Bernie pic

Bernie pic

Saturday, 7 November 2015

Watch a film classic for free

PLEASE sir, can I have some more film noir?
       Like Oliver Twist, we are asking the question, only we will not be turned away with a clip across the ear.
       Today we will go to the land of Charles Dickens to continue our feast of noir.
      As we now know, classic noir refers to Hollywood films from the early 1940s to the late 1950s. But that is just an easy definition to cover many noirs because Gaslight is a British film made in 1940.
       If Hollywood had had its way, we would not be watching Gaslight later today.
Gaslight started life as the 1938 play Gas Light by Patrick Hamilton. Theatre buffs can imagine how astounding the play would have been with the central gaslight icon and the glorious role-reversal scene towards the end.
       The play made it to Broadway with a strange name change to Angel Street. If anyone knows the story behind the name change I would love to hear it.
       Anyway, the British movie and the Broadway play, both called Angel Street were successful and the Hollywood studio MGM paid its respects. It bought the remake rights. But  - and some like big buts in Hollywood – MGM demanded all existing prints of the British version be destroyed. The studio further demanded the negatives be obliterated as well. Luckily this outrageous caveat was not met.


       The 1944 MGM version was a big budget exercise and an outstanding success. But many noir lovers would argue it is inferior to the earlier film.
Thorold Dickinson directed the 1940 British film which stars Anton Walbrook, Diana Wynyard, and Frank Pettingell.

       Our take-home trivia about director Dickinson is that he went on to become Britain’s first University professor of film. Now that’s a good job if you can get it. Oh Thorold, you’re not bringing work home again. Ah well, best open the home theatre and invite over a few friends.

       Gaslight lead Diana Winyard was the first British actress to be nominated for the Academy Award for Best Actress for Cavalcade(1933). She later had a distinguished career on the British stage punctuated with character roles in film. Trivia wise, she was married to doyen of British noir director Carol Reed from February 1943 until August 1947. Reed won the Academy Award for Best Director for Oliver! (1968)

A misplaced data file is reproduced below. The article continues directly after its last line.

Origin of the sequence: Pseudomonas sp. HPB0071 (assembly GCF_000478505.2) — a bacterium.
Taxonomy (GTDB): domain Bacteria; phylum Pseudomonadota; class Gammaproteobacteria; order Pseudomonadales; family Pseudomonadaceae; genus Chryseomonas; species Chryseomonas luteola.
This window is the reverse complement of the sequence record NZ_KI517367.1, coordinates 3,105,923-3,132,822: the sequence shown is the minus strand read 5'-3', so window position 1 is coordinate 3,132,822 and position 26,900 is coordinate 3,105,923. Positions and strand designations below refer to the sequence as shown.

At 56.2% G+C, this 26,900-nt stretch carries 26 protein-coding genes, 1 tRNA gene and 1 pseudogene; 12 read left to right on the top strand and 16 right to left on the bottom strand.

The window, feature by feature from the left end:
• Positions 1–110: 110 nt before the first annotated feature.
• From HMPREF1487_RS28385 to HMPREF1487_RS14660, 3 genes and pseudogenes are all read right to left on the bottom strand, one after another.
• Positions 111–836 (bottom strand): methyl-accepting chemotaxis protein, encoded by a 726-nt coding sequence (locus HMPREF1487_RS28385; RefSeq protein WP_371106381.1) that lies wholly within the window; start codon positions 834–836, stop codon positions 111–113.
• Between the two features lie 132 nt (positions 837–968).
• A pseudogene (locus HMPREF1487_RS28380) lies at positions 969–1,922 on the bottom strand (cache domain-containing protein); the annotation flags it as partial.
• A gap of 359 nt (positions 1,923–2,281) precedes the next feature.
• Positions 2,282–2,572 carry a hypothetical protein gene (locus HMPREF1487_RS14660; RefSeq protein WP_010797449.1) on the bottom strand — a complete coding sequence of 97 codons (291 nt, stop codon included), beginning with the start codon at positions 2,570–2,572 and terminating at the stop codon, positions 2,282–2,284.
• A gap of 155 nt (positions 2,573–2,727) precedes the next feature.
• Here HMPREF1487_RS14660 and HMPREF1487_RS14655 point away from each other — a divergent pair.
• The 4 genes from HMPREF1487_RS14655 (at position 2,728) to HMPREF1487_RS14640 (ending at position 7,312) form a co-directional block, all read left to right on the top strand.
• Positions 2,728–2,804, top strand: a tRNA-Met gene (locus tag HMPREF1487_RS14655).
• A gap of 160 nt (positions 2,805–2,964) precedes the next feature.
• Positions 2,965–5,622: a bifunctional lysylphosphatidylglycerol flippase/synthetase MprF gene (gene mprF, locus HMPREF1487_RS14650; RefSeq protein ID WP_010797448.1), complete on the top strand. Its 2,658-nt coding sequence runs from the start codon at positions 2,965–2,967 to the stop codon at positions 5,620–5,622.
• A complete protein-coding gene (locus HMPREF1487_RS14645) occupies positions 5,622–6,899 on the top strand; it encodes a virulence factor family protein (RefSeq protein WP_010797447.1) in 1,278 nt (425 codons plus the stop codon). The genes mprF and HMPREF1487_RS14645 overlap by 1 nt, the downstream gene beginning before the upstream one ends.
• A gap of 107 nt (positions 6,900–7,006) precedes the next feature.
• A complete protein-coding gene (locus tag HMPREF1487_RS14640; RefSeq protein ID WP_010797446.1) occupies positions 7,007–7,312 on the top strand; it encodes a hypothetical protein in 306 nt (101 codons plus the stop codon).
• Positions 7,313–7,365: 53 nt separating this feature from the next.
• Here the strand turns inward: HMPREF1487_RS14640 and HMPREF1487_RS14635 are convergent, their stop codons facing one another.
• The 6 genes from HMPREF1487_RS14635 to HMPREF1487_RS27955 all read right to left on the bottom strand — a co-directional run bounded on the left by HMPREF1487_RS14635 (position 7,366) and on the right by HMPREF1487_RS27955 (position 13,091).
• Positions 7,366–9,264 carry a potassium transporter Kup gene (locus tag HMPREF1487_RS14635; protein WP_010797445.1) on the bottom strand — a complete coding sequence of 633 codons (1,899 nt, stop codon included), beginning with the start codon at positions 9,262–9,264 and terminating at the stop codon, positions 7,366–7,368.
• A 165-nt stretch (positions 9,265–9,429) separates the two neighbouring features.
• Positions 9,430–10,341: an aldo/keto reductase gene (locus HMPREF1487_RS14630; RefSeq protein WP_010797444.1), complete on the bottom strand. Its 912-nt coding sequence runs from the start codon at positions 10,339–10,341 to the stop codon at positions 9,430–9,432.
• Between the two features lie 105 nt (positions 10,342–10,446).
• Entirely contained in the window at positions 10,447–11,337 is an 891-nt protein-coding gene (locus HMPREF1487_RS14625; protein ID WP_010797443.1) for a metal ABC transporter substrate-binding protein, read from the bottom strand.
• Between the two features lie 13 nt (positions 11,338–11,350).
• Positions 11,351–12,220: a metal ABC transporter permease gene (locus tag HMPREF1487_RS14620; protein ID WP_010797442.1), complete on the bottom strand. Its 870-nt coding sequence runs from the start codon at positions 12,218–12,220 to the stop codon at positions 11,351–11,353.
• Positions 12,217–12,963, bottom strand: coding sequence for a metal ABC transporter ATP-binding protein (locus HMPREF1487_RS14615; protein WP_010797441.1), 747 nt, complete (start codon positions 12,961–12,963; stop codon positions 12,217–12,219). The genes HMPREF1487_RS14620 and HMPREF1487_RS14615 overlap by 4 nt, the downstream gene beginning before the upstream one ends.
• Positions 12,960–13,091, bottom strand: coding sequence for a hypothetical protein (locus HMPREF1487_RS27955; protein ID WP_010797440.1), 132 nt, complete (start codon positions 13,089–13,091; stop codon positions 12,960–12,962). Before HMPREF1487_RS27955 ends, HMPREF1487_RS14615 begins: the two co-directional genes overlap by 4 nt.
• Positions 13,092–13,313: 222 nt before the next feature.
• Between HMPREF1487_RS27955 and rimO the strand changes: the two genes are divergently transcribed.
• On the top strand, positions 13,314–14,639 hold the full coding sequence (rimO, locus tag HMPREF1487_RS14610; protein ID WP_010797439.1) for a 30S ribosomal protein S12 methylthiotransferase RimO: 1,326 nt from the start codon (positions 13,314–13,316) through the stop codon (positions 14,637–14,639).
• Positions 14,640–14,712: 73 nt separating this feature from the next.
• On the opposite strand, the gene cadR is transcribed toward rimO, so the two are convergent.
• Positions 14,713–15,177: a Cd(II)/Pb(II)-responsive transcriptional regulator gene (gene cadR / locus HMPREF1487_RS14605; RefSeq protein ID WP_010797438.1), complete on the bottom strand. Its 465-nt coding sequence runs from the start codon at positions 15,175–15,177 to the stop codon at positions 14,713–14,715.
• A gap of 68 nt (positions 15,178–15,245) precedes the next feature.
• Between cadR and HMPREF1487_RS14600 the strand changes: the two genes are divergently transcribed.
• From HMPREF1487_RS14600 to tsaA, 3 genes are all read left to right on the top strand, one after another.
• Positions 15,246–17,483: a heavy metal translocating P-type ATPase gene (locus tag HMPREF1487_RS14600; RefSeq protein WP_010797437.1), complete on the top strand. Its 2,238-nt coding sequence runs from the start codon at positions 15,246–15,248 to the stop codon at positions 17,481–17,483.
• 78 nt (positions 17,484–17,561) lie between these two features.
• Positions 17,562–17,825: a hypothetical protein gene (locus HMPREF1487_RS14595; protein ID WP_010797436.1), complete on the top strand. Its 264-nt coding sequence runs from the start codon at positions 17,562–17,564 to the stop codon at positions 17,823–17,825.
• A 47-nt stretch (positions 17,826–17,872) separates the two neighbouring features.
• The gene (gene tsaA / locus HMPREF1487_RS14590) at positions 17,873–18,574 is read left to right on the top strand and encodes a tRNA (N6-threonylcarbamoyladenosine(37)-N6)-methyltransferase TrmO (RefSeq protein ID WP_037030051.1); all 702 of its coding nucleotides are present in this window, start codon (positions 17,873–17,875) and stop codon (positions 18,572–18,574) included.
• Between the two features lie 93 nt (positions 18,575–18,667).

Austrian Anton Walbrook abandoned his domestic stage and film career to settle in England after the rise of Adolf Hitler. Trivia point, his birth name was Adolf and he changed it when he emigrated. In Gaslight watch for a racial slur during a church scene. The racism is quite disturbing given the developments in the film.

       Character actor Frank Pettingell plays the amusingly named retired policeman B. G. Rough. One of the real strengths of film noir was the use of theatre actors in eye-catching support roles. Pettingell was a former artist, journalist, amateur and then professional stage actor who had his screen role in 1931 when he was 40-years-old. Pettingell appeared in more than 60 films, the last as Bishop of York Becket (1964) two years before his death.
       Gaslight has more contrast than the unrelenting future film noirs. Britain is after all the home of Shakespeare and the film has light relief in both scenery and dialogue.
       But as far as the noir scenes go, Gaslight wrote the first text. The motif of the gaslight is central to the film and light penetrating the darkness is exquisite in good noirs. Okay, turn off those lights. Bill, go get that $2 torch we bought from Penney’s. Shine it in Sam’s face. Hold the bloody thing still, can’t you? No wait, that jerky light across his face looks good. Keep doing that.
       Mirror scenes, vertical dark slats across scenes, portentous music: they are all here in Gaslight.
      Bask in the glory of early noir.

Now for our song. If noir be the film I love, let the projector roll on.

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